import sys
import requests

class PatroniCluster:
    version = None
    database = None
    leader = None
    replicas = []

    def __init__(self, url):
        r = requests.get(url + "/").json()
        self.version = r['server_version']/10000
        self.next_version = self.version + 1
        self.database = r['patroni']['scope']

        # roles
        r = requests.get(url + "/cluster").json()
        for member in r['members']:
            hostname = str(member['name'])
            if member['role'] == 'leader':
                self.leader = hostname

        self.all_hosts = [self.leader] + self.replicas

    def info(self):
        print " version:", self.version, "->", self.next_version
        print "database:", self.database
        print "  leader:", self.leader
        print "replicas:", ",".join(self.replicas)

if __name__ == "__main__":
      if len(sys.argv) != 2:
        print "usage: patroni_host"
    url = "http://{}:8008".format(sys.argv[1])

    cluster = PatroniCluster(url)

Key-store Maintenance

Patroni periodically writes to the DCS, and if Consul is not responding properly all databases will be restarted in read-only mode. To avoid this you can disable failover on each cluster

patronictl pause
# DCS maintenance
patronictl resume

Restoring from a Backup

Begin by stopping all of the standby databases and finally the leader

mv /pg_data/{14,14.old}
mkdir /pg_data/14
pgbackrest --stanza=main --log-level-console=warn restore

After this run the restore and start/resume/stop the database

export PATH=/usr/pgsql-14/bin:$PATH
bin/pg_ctl -D /pg_data/14 start
psql -c 'select pg_wal_replay_resume()'
bin/pg_ctl -D /pg_data/14 stop

Finalize by starting the Patroni leader. Before bringing the standbys up remove their data directories to cause Patroni to run a full synchronization.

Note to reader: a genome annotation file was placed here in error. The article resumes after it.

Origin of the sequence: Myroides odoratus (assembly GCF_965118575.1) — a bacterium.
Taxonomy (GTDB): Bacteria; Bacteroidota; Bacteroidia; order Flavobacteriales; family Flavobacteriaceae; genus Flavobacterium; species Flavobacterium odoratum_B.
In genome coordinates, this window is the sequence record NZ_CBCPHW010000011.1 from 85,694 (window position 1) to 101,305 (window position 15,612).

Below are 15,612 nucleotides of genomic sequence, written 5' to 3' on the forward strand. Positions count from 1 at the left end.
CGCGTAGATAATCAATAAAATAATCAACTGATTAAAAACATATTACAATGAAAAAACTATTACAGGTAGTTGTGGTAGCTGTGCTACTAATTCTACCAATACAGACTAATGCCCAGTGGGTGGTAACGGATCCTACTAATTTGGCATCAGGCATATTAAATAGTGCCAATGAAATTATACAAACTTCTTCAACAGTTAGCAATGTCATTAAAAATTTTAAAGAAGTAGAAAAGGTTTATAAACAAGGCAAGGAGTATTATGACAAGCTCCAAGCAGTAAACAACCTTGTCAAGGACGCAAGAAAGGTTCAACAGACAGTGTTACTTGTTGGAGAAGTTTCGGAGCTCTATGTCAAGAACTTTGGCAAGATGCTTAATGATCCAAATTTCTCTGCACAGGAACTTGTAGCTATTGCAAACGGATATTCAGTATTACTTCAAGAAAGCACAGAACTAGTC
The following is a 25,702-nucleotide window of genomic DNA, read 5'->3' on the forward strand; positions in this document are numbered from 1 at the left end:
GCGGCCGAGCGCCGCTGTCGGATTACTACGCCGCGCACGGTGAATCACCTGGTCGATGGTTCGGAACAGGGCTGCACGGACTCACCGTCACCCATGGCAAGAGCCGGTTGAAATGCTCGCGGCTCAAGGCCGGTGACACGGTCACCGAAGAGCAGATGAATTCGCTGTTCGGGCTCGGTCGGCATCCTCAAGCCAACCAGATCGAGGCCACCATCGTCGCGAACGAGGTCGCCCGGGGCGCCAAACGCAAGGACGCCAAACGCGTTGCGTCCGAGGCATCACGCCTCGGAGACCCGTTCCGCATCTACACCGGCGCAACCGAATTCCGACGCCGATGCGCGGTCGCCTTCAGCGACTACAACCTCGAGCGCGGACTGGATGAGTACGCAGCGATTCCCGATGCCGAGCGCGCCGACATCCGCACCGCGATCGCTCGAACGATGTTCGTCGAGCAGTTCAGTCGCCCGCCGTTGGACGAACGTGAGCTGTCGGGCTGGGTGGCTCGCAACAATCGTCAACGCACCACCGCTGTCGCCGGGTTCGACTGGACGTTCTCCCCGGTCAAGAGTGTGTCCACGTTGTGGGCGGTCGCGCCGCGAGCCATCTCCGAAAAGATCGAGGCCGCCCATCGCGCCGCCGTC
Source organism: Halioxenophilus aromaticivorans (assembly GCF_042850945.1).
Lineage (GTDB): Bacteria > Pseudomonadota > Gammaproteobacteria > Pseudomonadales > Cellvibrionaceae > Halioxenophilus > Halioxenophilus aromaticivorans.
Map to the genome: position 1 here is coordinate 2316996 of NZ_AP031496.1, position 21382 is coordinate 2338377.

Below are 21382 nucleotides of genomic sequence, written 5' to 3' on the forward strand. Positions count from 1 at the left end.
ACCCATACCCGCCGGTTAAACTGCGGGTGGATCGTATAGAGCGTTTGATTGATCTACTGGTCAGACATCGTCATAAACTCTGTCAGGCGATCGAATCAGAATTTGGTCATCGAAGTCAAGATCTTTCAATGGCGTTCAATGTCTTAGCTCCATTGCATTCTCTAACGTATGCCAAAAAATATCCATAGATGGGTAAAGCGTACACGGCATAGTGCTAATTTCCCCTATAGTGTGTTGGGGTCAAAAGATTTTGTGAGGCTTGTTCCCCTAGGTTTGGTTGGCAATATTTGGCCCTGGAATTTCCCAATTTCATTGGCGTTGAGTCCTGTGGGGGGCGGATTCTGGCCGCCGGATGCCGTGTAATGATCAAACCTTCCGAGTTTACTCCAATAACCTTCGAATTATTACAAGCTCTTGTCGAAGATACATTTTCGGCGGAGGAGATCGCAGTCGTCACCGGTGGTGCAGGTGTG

NearestN Service Discovery

If you want to be able to select a database for read that has the lowest latency from the reader, Consul cluster spanning a WAN will not work. Since Patroni needs a global session, we need to write our own script to register and deregister services. First disable Patroni's service registration

  register_service: false

Then we can run our own loop on each server that polls Patroni endpoints


export CONSUL_HTTP_TOKEN="..."
database_name=$(awk '/^scope:/ {print $2}' /etc/patroni/patroni.yml)

health_check() {
    curl -f -s http://$(hostname):8008/$1

service_check() {
    curl -f -s$1

while :
    for service in writer query any; do
        case $service in
            writer) endpoint='primary'   ;;
            query)  endpoint='replica'   ;;
            any)    endpoint='read-only' ;;
        if health_check $endpoint; then
            service_check $service_id || consul services register -name $database_name -id $service_id -tag=$endpoint
            service_check $service_id && consul services deregister -id $service_id
    sleep 10

Now we can write a prepared query that will scan each of the datacenters and pick the replica that is closest

  "Name": "raddb-query",
  "Service": {
    "Service": "raddb",
    "Failover": {
      "NearestN": 0,
      "Datacenters": [
    "OnlyPassing": true,
    "Near": "_agent",
    "Tags": [
  "DNS": {
    "TTL": "10s"